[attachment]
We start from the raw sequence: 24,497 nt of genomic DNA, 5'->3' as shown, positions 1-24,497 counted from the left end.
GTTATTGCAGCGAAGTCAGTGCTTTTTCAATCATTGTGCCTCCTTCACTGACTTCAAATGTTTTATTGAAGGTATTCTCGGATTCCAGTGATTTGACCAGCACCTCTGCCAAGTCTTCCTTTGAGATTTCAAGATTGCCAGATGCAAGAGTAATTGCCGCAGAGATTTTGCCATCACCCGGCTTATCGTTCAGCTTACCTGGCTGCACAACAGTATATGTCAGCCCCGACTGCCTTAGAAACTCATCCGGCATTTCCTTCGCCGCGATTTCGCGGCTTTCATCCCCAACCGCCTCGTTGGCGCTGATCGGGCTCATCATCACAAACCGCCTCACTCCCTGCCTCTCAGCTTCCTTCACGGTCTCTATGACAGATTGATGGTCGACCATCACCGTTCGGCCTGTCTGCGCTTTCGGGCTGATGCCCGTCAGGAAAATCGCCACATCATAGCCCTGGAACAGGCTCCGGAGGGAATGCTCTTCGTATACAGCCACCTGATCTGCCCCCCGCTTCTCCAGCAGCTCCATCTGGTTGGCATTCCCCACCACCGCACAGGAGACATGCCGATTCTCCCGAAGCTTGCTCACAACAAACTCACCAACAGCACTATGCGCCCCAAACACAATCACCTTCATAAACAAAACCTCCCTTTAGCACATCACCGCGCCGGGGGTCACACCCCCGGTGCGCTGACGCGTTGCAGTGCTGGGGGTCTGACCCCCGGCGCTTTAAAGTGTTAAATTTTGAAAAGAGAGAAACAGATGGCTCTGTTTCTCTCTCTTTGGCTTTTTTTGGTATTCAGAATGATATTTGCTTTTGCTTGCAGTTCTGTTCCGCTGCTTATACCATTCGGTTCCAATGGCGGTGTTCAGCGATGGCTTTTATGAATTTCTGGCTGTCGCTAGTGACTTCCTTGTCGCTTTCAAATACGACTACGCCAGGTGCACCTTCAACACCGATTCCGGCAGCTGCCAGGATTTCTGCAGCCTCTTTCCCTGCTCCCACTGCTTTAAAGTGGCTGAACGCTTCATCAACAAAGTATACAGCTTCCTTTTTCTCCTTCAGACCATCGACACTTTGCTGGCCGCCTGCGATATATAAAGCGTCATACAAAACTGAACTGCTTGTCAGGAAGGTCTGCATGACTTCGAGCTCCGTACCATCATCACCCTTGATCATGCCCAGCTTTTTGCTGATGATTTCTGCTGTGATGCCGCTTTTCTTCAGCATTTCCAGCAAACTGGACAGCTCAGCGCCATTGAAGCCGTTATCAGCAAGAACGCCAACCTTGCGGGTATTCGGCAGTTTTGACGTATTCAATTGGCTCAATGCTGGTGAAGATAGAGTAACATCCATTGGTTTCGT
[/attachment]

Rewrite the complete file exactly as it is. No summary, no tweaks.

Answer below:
We start from the raw sequence: 24,497 nt of genomic DNA, 5'->3' as shown, positions 1-24,497 counted from the left end.
GTTATTGCAGCGAAGTCAGTGCTTTTTCAATCATTGTGCCTCCTTCACTGACTTCAAATGTTTTATTGAAGGTATTCTCGGATTCCAGTGATTTGACCAGCACCTCTGCCAAGTCTTCCTTTGAGATTTCAAGATTGCCAGATGCAAGAGTAATTGCCGCAGAGATTTTGCCATCACCCGGCTTATCGTTCAGCTTACCTGGCTGCACAACAGTATATGTCAGCCCCGACTGCCTTAGAAACTCATCCGGCATTTCCTTCGCCGCGATTTCGCGGCTTTCATCCCCAACCGCCTCGTTGGCGCTGATCGGGCTCATCATCACAAACCGCCTCACTCCCTGCCTCTCAGCTTCCTTCACGGTCTCTATGACAGATTGATGGTCGACCATCACCGTTCGGCCTGTCTGCGCTTTCGGGCTGATGCCCGTCAGGAAAATCGCCACATCATAGCCCTGGAACAGGCTCCGGAGGGAATGCTCTTCGTATACAGCCACCTGATCTGCCCCCCGCTTCTCCAGCAGCTCCATCTGGTTGGCATTCCCCACCACCGCACAGGAGACATGCCGATTCTCCCGAAGCTTGCTCACAACAAACTCACCAACAGCACTATGCGCCCCAAACACAATCACCTTCATAAACAAAACCTCCCTTTAGCACATCACCGCGCCGGGGGTCACACCCCCGGTGCGCTGACGCGTTGCAGTGCTGGGGGTCTGACCCCCGGCGCTTTAAAGTGTTAAATTTTGAAAAGAGAGAAACAGATGGCTCTGTTTCTCTCTCTTTGGCTTTTTTTGGTATTCAGAATGATATTTGCTTTTGCTTGCAGTTCTGTTCCGCTGCTTATACCATTCGGTTCCAATGGCGGTGTTCAGCGATGGCTTTTATGAATTTCTGGCTGTCGCTAGTGACTTCCTTGTCGCTTTCAAATACGACTACGCCAGGTGCACCTTCAACACCGATTCCGGCAGCTGCCAGGATTTCTGCAGCCTCTTTCCCTGCTCCCACTGCTTTAAAGTGGCTGAACGCTTCATCAACAAAGTATACAGCTTCCTTTTTCTCCTTCAGACCATCGACACTTTGCTGGCCGCCTGCGATATATAAAGCGTCATACAAAACTGAACTGCTTGTCAGGAAGGTCTGCATGACTTCGAGCTCCGTACCATCATCACCCTTGATCATGCCCAGCTTTTTGCTGATGATTTCTGCTGTGATGCCGCTTTTCTTCAGCATTTCCAGCAAACTGGACAGCTCAGCGCCATTGAAGCCGTTATCAGCAAGAACGCCAACCTTGCGGGTATTCGGCAGTTTTGACGTATTCAATTGGCTCAATGCTGGTGAAGATAGAGTAACATCCATTGGTTTCGT